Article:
Entrance to the Jepson Center of Contemporary Art
Just had another wonderful weekend in Savannah! A few months ago I wrote a post about the SCAD Museum of Art, which I didn’t get to this trip because the SCAD Senior Fashion Show took place at the museum last weekend and it was closed for that event. I saw SCAD’s production of Steven Sondheim’s Into the Woods at the Lucas Theatre which was excellent! And, I had a second visit to another set of museums that are definitely worth seeing if you are in Savannah.
The Jepson Center designed by Moshe Safdie
The Telfair Museums comprise three buildings which are three completely different museum experiences. You can buy a pass for all three for $20 which is good for the entire week if you want to spread your visits out beyond a day.
Entrance to the Telfair Academy
A good place to start is at the Telfair Academy, it is one of the oldest museums in the country opening to the public in 1886 after the Metropolitan in New York, the Museum of Fine Arts Boston, the Pennsylvania Academy of Fine Arts, and the Chicago Art Institute. It is a former mansion built in 1819 for Alexander Telfair, son of a Revolutionary War patriot. It houses their permanent collection of twentieth and nineteenth century art from American Impressionists who studied and painted with French Impressionists in Europe and also works by artists from the Ashcan school. One will see paintings by: Alfred Smith, Gari Melchers, Frederick Carl Frieseke, Childe Hassam, and William Merritt Chase to name just a few. They also have traveling exhibitions and featured a show recently on artist Robert Henri, Spanish Sojourn: Robert Henri and the Spirit of Spain which is now at the San Diego Museum of Art.
Main Lobby of the Jepson Center
Just to the right on Telfair Square is the Jepson Center of Contemporary Art. This amazing building was designed by architect Moshe Safdie, and opened in 2006, after some controversy over whether the contemporary design fit in with the historic district of Savannah. This museum features a collection of twentieth century contemporary artists, including Jasper John, Chuck Close, Robert Rauschenberg, Richard Avedon and others. Among it’s 7500 square feet of gallery space are traveling contemporary exhibitions. Currently on display are five different exhibitions including Marilyn: Celebrating and American Icon presented in a variety of media celebrating Marilyn Monroe, Helen Levitt: In the Street, photos and a video of Manhattan neighborhoods in the 1940s. In conjunction with this, is a video installation called Street by UK artist James Nares, who shot high def video out of and SUV of current streets scenes in Manhattan, slowing the source material down to view at more than a slow motion speed which would last 61 minutes if you watched the whole thing. At normal speed it would last all but three minutes. It is a mesmerizing time capsule of daily life on the streets of Manhattan.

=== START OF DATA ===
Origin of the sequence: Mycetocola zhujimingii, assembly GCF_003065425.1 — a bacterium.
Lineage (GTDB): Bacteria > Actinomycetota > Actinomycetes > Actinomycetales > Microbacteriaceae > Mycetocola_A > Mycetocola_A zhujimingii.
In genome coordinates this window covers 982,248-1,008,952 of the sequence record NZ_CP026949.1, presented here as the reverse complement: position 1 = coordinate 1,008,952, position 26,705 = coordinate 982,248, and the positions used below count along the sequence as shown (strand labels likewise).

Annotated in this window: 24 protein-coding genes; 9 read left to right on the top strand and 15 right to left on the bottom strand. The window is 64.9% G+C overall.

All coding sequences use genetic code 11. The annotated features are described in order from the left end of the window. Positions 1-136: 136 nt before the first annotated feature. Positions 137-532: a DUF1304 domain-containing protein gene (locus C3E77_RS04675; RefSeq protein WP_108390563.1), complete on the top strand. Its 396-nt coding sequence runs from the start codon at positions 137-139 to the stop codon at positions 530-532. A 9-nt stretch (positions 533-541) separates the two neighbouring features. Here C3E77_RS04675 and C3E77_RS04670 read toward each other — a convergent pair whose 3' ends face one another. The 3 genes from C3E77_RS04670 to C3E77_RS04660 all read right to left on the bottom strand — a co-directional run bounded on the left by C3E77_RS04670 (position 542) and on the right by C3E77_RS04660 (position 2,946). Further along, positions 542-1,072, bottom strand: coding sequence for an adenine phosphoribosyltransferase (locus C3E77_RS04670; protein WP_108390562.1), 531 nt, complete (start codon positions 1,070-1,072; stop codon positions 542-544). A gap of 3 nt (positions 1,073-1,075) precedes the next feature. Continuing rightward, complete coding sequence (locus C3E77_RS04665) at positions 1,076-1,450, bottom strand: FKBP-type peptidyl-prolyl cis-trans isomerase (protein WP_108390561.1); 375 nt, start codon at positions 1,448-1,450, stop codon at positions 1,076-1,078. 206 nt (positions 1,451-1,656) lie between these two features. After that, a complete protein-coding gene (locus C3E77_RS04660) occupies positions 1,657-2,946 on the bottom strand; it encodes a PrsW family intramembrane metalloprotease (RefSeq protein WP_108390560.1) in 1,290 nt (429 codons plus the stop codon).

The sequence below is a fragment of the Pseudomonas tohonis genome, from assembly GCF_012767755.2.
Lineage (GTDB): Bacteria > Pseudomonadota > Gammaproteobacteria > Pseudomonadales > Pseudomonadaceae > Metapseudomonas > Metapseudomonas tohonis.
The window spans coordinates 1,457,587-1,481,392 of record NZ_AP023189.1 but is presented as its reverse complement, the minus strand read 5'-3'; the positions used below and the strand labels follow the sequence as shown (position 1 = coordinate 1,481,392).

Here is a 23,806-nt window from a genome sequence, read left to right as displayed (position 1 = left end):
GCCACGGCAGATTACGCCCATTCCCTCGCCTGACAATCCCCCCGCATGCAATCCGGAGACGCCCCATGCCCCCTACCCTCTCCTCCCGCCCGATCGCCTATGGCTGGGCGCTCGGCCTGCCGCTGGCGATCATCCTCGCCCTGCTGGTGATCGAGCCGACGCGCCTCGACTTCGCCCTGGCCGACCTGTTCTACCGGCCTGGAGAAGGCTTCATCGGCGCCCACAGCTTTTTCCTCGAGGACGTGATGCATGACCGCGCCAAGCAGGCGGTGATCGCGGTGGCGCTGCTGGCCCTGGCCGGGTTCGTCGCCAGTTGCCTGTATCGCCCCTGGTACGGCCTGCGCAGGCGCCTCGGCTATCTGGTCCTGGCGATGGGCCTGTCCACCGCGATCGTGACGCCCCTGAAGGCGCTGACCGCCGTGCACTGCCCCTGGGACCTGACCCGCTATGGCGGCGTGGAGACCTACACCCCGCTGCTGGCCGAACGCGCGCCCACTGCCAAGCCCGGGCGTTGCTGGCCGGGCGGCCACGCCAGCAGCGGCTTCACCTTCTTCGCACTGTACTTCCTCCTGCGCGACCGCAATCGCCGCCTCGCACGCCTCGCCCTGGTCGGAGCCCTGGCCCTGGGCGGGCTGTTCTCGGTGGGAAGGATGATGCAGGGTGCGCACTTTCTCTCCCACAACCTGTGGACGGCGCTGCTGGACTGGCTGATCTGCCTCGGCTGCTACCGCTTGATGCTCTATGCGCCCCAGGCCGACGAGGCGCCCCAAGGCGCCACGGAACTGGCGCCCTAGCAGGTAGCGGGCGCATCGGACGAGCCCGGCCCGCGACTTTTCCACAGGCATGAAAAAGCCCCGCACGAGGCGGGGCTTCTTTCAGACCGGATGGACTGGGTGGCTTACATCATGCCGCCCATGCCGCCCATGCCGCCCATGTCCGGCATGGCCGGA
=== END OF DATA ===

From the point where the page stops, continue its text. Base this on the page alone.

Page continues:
By this time you may be hungry, but not to fret, the Jepson has a wonderful cafe on the second floor that features dishes prepared with fresh local ingredients. You can also lunch there without paying the museums admission.
The Jespon Cafe
The last building on the Telfair Museums excursion would be the Owens Thomas House. Just a few blocks walk from the other two. This can be visited via guided tours which take place every 15 minutes. Just show your day pass to get tickets for the tour. This former mansion was designed by William Jay, an architect from Bath England, who also designed the Telfair Mansion mentioned above. Competed in 1819 it is considered to be the finest example of English Regency architecture in the United States. It is a national historic landmark due to the fact the Marquis de Lafayette, hero of the American Revolutionary war stayed here with his son.
The Back Entrance to the Owens Thomas House
There have only been three families live in the Owens Thomas house, aside from the brief stint it served as a boarding house before the Owens purchased the home. The original owner who commissioned Jay to design and build the home had amenities that no other house in the US could boast at that time. It had three cisterns that collected thousands of gallons of rain water, to provide water for all the indoor plumbing features, sinks, bathtubs, showers, and toilets. This was unheard of for that time period, 1819, and it wouldn’t be until a few decades later that other homes in the US had these luxuries.
The Garden and the Carriage House, Former Stables and Slave Quarters of the Owens Thomas House
A good plan of action for a weekend visit is to take your time at the Jepson Center and the Telfair Academy and save the Owens Thomas house for the next day. There are also tours on Sunday.
Also, don’t forget to see what might be happening at the Lucas Theatre!